Who’ll come out best in the first test of White House hopefuls?
Just four years ago the person that everybody was talking about for the Democratic nomination in the 2004 White House race was the ex-governor of Vermont, Howard Dean. He had built up a hugely effective fundraising machine which surpassed, even, the sums raised by Bill Clinton in his campaigns.
In the run up to the first electoral test, the Iowa caucus, he was well ahead in the national polls and also had a good margin in the state itself. The betting was all one way – Dean was a hot odds-on favourite.
This year the whole presidential time-table has been changed and Iowa will take place on January 3rd. It is important to understand how the process work. As Wikipedia explains, “..the Iowa caucus operates very differently from the more common primary election used by most other states . The caucus is generally defined as a “gathering of neighbours”. Rather than going to polls and casting ballots, Iowans gather at a set location in each of Iowa’s 1,784 precincts. Typically, these meetings occur in schools, churches, or libraries.”
Participants indicate their support for a particular candidate by standing in a designated area of the caucus site .. Then, for roughly 30 minutes, participants try to convince their neighbours to support their candidates. Each preference group might informally deputize a few members to recruit supporters from the other groups and, in particular, from among those undecided. Undecided participants might visit each preference group to ask its members about their candidate.”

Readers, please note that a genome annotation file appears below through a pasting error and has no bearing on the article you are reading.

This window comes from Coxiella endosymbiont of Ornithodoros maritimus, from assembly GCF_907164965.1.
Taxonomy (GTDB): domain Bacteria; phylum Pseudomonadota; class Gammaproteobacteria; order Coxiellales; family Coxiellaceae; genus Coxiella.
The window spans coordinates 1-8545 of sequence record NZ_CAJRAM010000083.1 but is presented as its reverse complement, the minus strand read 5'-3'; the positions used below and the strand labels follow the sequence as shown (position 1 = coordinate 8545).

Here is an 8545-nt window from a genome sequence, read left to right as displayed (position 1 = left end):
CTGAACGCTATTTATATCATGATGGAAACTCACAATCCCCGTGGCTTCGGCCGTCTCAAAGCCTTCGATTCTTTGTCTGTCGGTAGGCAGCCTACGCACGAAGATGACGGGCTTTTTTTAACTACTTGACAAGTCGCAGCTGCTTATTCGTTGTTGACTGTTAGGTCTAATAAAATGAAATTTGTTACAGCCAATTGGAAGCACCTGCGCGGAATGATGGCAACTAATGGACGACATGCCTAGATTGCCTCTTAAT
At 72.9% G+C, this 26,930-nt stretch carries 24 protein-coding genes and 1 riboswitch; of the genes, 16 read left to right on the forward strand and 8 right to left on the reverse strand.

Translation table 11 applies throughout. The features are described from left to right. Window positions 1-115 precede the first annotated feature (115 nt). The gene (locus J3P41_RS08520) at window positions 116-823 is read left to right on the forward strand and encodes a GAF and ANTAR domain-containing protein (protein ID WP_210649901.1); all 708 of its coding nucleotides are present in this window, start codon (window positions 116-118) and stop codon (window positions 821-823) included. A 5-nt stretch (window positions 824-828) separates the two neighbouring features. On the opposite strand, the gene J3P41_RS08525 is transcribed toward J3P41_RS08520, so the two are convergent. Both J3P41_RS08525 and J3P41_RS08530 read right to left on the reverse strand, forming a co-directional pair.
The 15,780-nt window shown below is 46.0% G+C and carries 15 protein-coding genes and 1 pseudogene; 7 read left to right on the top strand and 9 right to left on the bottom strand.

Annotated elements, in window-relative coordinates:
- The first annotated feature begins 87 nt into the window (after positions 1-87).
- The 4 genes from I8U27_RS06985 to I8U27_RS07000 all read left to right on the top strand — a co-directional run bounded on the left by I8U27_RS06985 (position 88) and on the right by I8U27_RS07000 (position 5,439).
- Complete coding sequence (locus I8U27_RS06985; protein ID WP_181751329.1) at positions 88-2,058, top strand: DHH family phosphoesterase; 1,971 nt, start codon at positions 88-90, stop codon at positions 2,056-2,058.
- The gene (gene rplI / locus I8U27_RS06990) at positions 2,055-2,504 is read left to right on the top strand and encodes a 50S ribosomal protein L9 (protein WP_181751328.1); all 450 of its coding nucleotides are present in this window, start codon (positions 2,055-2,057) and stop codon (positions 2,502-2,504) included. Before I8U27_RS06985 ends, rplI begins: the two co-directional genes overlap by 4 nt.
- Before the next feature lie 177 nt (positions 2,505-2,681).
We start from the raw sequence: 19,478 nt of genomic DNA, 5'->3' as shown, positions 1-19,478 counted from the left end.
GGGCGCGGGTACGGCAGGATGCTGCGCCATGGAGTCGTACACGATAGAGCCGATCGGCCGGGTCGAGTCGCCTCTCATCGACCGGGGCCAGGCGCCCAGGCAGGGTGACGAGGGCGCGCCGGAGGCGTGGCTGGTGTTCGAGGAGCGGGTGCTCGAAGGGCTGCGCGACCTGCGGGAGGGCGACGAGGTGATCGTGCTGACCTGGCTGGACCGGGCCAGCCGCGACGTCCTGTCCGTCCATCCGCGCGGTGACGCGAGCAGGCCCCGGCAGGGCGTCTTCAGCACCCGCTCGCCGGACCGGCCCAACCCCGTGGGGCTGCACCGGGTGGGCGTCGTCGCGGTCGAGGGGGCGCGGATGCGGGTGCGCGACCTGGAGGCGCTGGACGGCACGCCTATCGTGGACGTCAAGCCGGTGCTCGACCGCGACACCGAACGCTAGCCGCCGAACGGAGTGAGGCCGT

The result is that many of those who attend change their views as a result of discussing the relative merits of the options.
The outcome for Howard Dean last time was devastating. Questions about his personality played a key part, he came in third and his bid never regained any real traction. Those who had backed him down to 1/2 on Betfair for the nominations lost their money.
For me last time Iowa was very profitable but alas it was just about the only money I made on the 2004 race. I had taken a view that Dean was not going to do it and had laid (bet against) him.
This is a massive test for Hillary Clinton and she needs a decisive victory in the caucuses to set her bid off to a good start. But will that happen? How will those discussions go in the 1,784 precincts? Could the mood be that Hillary might not have the same appeal to the country as a whole that she appears to have with democrats?
John Edwards who came second in Iowa last time has been working the state very hard. Alas he’s now slipped into third place in the state polls behind Clinton and Obama.
In the betting Hillary is 0.36/1 to get the nomination. The Republican prices are here. If you think that Hillary is going to go all the way and take the White House then the best market is Betfair “female” president. The 0.92/1 is much better than anything available from the traditional bookies on the overall winner.